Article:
Pentagon Establishes New Cyber Policy Office

Frank Fang
By Frank Fang
April 2, 2024US News

The Pentagon has formally established the Office of the Assistant Secretary of Defense for Cyber Policy.

In a press release issued on March 29, the Department of Defense (DoD) explained that the office was established under the 2023 National Defense Authorization Act.

Ashley Manning, who has worked for the Pentagon for over 15 years, will be the acting head of the office until a Senate-confirmed candidate is appointed.

“In standing up this office, the Department is giving cyber the focus and attention that Congress intended,” said Acting Undersecretary of Defense for Policy Sasha Baker in a statement on Friday. The newly established office was launched on March 20.

The assistant secretary will sit beneath the undersecretary of defense for policy, according to the Pentagon. The official will be “responsible for overall supervision of DoD policy for cyber operations” and will act “as principal advisor to the Secretary of Defense on military cyber forces and activities.”

The Pentagon listed many responsibilities of the new offices, including developing, coordinating, assessing, and overseeing the implementation of DoD cyberspace policy and strategy.

The new office will also “lead the DoD implementation of national-level cyberspace policies” and oversee and certify the DoD’s cyberspace operations budget.

President Joe Biden announced on March 21 that his nominee for the new head of the office would be Michael Sulmeyer. The nomination has been referred to the Senate Armed Services Committee.

Mr. Sulmeyer is currently the principal cyber advisor to the Secretary of the Army, a post he has held since March 2022. Before that, he was once a top advisor to former U.S. Cyber Command chief Gen. Paul Nakasone.

Outside of government, Mr. Sulmeyer was once the director of the Cybersecurity Project at the Harvard Kennedy School’s Belfer Center for Science and International Affairs

Securing America’s ‘Defense Industrial Base’

The Pentagon issued a cyber strategy in September 2023, identifying the People’s Republic of China (PRC) as the biggest threat to U.S. cybersecurity.

“The PRC in particular sees superiority in cyberspace as core to its theories of victory and represents the Department’s pacing challenge in cyberspace,” the strategy read. “Using cyber means, the PRC has engaged in prolonged campaigns of espionage, theft, and compromise against key defense networks and broader U.S. critical infrastructure, especially the Defense Industrial Base (DIB).”

On March 28, the Pentagon released a cybersecurity strategy to protect the DIB from malicious cyber operations conducted by foreign adversaries. The strategy says the DIB includes about 300,000 defense companies and their supplies in both the defense and private sectors.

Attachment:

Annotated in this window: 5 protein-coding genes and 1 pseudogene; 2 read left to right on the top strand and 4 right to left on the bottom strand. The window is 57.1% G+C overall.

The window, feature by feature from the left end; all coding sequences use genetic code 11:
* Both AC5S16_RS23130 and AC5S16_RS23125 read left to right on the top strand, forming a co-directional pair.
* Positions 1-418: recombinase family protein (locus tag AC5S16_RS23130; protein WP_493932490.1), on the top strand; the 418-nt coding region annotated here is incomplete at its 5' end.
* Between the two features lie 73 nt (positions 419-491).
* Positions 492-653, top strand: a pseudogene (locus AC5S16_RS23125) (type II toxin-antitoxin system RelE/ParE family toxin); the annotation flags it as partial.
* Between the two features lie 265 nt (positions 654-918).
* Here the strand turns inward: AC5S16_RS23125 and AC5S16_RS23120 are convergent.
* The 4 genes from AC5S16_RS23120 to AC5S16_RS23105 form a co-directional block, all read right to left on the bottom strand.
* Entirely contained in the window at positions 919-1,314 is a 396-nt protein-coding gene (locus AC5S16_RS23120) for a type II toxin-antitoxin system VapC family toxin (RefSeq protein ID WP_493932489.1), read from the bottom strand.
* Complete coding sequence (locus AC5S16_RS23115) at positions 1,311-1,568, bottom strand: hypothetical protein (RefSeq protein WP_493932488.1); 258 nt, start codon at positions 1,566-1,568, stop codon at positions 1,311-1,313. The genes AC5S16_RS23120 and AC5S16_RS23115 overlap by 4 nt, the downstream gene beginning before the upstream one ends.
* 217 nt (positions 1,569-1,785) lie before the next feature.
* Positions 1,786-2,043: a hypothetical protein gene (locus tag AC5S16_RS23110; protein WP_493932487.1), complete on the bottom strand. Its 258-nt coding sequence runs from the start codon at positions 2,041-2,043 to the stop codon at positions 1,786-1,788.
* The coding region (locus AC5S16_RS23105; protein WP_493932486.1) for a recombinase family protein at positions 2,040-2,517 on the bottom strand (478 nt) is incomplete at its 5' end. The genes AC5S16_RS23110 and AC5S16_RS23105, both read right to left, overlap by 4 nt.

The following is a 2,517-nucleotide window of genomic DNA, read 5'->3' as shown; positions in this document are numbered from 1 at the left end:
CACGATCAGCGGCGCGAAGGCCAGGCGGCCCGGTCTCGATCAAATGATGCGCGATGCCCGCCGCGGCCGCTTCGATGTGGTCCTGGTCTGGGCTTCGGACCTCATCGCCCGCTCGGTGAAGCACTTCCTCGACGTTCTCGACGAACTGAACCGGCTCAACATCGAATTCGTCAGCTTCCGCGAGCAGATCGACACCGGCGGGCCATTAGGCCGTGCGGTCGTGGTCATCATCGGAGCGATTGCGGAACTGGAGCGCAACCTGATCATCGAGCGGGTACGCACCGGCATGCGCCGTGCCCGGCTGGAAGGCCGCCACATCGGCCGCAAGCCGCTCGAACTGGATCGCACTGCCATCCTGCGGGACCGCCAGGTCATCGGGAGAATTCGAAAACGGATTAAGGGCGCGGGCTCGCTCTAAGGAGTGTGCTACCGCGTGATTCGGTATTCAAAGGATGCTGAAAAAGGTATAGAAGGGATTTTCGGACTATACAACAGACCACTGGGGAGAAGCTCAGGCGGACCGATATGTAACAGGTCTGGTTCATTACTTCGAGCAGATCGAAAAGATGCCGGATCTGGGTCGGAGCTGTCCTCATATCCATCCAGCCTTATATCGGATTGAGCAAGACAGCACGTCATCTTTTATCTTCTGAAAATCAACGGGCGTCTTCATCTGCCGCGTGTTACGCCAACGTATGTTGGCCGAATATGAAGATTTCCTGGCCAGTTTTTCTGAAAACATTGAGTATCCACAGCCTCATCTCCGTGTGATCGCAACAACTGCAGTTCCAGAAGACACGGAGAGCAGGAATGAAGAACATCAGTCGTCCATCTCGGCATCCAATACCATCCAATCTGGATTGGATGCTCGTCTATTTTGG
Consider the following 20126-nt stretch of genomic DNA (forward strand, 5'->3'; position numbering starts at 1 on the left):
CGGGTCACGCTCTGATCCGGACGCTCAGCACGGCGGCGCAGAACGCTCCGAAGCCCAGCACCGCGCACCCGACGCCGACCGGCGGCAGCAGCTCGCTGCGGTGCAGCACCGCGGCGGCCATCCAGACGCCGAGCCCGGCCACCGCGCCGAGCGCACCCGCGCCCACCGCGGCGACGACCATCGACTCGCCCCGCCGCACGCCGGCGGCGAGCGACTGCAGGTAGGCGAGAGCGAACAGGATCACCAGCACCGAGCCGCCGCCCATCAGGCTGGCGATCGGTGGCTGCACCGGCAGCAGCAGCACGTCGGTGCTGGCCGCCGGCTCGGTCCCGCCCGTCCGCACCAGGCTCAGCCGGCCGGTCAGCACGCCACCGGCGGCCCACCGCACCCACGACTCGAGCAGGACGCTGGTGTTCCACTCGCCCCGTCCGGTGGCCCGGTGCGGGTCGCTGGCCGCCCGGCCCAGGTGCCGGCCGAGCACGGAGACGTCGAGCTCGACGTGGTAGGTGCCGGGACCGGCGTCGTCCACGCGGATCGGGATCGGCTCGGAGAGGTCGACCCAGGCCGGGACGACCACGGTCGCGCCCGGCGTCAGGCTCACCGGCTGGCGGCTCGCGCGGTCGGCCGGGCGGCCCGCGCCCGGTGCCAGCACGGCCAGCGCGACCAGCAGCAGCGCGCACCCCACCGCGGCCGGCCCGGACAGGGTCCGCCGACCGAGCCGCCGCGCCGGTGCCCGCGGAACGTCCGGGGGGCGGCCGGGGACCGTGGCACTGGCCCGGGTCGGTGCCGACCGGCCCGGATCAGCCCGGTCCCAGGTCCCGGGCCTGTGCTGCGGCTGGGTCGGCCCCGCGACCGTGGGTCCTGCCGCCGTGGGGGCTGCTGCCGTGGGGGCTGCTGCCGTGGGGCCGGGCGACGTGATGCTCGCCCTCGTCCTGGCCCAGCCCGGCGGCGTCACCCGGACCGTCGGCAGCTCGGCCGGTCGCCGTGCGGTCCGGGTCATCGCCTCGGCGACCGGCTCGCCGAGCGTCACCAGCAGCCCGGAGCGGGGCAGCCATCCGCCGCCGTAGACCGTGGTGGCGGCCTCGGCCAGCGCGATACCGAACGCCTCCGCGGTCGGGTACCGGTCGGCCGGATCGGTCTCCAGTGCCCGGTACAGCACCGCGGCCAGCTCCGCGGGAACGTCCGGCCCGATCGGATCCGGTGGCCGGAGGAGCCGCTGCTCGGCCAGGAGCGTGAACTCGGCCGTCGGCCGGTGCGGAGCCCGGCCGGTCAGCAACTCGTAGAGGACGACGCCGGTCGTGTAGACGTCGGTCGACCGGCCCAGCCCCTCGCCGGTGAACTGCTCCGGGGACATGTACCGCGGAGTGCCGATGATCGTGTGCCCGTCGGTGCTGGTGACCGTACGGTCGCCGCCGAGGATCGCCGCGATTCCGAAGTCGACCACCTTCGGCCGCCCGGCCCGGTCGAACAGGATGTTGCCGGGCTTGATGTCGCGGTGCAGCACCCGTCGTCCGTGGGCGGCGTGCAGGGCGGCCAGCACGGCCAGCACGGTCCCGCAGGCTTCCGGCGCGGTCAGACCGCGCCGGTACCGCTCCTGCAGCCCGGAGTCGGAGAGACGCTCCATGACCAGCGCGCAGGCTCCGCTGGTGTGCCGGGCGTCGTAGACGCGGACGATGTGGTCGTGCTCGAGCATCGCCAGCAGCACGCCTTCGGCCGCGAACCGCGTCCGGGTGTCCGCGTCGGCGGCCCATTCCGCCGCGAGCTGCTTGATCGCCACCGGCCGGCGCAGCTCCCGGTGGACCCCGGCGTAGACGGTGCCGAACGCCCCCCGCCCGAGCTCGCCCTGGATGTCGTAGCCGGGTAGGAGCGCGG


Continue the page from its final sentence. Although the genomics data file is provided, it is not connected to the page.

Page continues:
A day prior, the U.S. Cybersecurity and Infrastructure Security Agency (CISA) released a notice of proposed rulemaking (NPRM) for reporting cyberattacks on U.S. critical infrastructure. Under the draft guidelines, companies that own and operate critical infrastructure would be required to report ransom payments within 24 hours and significant cyberattacks within 72 hours.

The guidelines were mandated by the Cyber Incident Reporting for Critical Infrastructure Act of 2022 (CIRCIA), which President Biden signed into law in 2022.

Four members of the House Homeland Security Committee released statements in response to the CISA’s draft proposal, including chairman Rep. Mark Green (R-Tenn.) and ranking member Rep. Bennie Thompson (D-Miss.).

“The Committee looks forward to working with CISA and affected stakeholders to ensure the final rule aligns with the Congressional intent of this landmark bipartisan legislation,” Mr. Green and Rep. Andrew Garbarino (R-N.Y.) stated in a joint statement.

“Amid increased cyber threats, implementation of CIRCIA is more important than ever to ensure a streamlined process for critical infrastructure owners and operators to mitigate risk and protect our national security, economy, and way of life.”

“Establishing a mandatory cyber incident reporting framework is an enormous undertaking,” Mr. Thompson and Rep. Yvette D. Clarke (D-N.Y.) said in a joint statement.

“As we in Congress review and weigh-in on the NPRM, our goal will be to ensure that CISA will have access to the information necessary to disrupt malicious cyber campaigns earlier and identify new tactics of bad actors so the government and the private sector can drive down risk.” 

From The Epoch Times

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